— In order to achieve the Universal Broadband Commitment we do not think that a tax on copper wiring is the best solution. If private sector solutions really cannot be found, then government must re-align existing priorities in order to ensure funding through re-examining existing spending commitments and taxation policies.


Is the target for universal access to broadband at a speed of 2Mbps by 2012 ambitious enough?

  3.1  A target for universal access to a minimum broadband level would help address concerns from our members in regions and localities (often but not exclusively rural or remote areas), who currently struggle to access the necessary internet speed for their business needs. For these businesses, achieving a universal target of 2Mbps now—rather than in 2012—is a top priority. Focusing on the companies who cannot meet this target should be a priority and the Network Design and Procurement Group and the Digital Inclusion Taskforce should have a strong SME focus and work with stakeholders in this area.

  3.2  The broadband speed necessary for many businesses now, and particularly in future, will go much further than the universal access target of 2Mbps. Indeed an survey found that 83.7%[7] of respondents believed the minimum broadband speed of 2Mbps was too low. Even taking into account the difficulty to predict future speed of technology development, the 2Mbps target seems unambitious and a stronger longer term target is needed.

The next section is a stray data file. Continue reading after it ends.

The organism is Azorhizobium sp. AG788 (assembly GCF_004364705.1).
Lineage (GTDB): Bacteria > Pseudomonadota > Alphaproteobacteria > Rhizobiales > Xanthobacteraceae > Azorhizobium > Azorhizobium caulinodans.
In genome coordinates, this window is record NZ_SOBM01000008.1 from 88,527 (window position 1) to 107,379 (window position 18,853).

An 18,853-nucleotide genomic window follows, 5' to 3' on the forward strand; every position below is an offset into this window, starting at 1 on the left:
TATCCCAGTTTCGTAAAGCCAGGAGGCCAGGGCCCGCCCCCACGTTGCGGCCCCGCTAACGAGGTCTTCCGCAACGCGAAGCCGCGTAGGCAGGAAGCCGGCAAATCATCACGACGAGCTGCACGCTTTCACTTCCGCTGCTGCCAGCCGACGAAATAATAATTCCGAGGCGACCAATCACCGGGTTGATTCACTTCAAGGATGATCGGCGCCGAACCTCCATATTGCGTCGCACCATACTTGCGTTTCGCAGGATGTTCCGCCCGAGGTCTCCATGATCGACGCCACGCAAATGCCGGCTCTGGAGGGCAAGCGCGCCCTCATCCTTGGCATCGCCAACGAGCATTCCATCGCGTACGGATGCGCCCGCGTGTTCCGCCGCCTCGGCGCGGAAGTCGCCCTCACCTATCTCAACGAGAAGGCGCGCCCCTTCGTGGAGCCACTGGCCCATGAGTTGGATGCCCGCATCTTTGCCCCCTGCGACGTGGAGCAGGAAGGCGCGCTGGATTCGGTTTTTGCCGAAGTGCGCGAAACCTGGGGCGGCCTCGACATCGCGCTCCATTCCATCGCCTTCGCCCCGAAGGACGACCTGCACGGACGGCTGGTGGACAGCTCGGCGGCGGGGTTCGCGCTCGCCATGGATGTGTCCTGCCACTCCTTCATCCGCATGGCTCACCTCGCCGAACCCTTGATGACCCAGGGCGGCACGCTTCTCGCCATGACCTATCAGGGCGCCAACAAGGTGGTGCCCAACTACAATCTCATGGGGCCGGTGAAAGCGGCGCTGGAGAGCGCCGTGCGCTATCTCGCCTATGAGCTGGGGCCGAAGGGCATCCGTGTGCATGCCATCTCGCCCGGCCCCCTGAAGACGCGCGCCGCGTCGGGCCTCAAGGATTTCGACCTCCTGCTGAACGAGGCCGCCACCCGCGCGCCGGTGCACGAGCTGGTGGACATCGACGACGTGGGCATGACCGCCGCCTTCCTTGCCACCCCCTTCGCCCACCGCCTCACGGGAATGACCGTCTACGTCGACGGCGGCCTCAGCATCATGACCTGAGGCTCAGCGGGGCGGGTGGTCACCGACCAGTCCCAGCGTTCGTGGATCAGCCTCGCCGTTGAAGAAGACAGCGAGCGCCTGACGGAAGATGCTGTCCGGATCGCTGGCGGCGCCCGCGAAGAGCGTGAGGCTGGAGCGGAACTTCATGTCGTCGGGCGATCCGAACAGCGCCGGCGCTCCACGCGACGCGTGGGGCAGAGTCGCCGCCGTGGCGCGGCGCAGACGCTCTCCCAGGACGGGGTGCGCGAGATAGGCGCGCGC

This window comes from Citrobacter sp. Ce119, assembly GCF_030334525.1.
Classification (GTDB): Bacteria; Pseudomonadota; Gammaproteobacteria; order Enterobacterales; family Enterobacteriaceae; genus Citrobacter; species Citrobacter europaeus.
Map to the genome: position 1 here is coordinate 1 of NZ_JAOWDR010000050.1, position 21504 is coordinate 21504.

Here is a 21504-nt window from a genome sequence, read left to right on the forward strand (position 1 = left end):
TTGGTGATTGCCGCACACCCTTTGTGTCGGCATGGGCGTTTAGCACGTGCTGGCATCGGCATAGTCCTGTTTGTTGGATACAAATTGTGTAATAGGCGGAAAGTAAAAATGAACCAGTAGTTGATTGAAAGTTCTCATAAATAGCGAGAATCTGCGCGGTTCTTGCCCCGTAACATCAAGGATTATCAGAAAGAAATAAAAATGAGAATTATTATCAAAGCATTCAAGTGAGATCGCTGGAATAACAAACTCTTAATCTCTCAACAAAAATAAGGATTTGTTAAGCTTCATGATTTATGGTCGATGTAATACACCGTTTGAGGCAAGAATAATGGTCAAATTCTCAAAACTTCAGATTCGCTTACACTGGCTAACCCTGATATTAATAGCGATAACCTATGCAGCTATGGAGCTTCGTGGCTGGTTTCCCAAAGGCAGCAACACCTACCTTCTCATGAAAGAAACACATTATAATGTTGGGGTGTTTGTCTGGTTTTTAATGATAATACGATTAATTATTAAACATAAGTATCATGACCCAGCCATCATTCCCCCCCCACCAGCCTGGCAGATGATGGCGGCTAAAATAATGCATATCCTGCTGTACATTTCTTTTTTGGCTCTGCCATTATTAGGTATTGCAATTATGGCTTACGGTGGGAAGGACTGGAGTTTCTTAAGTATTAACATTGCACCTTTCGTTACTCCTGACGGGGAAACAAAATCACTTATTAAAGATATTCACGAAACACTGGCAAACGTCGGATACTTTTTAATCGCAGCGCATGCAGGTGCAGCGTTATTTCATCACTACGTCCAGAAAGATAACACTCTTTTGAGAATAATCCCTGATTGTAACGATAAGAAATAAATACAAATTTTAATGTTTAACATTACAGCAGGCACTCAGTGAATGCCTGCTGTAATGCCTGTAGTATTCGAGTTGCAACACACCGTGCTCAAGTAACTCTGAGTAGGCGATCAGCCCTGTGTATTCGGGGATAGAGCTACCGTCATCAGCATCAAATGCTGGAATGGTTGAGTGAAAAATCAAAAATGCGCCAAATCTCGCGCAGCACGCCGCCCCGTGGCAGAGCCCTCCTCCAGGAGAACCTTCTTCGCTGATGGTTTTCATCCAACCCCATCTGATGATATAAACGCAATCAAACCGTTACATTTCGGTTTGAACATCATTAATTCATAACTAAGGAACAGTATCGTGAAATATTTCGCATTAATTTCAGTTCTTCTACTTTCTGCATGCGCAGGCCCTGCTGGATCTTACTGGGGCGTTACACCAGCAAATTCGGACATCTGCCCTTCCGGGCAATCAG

3.3  Universal access is an important objective but typical broadband speed for UK businesses is particularly important for our international competiveness. The UK currently lags behind a number of other countries in Europe for average broadband speed, being ranked ninth, with first-placed Finland enjoying average speeds of 21.7Mb.[8] This in itself is moderate compared with South Korea, whose digital agenda for 2012 includes a target broadband speed of 1Gbps, 500 times faster than the UK. Given the importance of broadband, as more and more business is conducted online, a more ambitious strategy for dramatically improving the speed of broadband typically available is needed.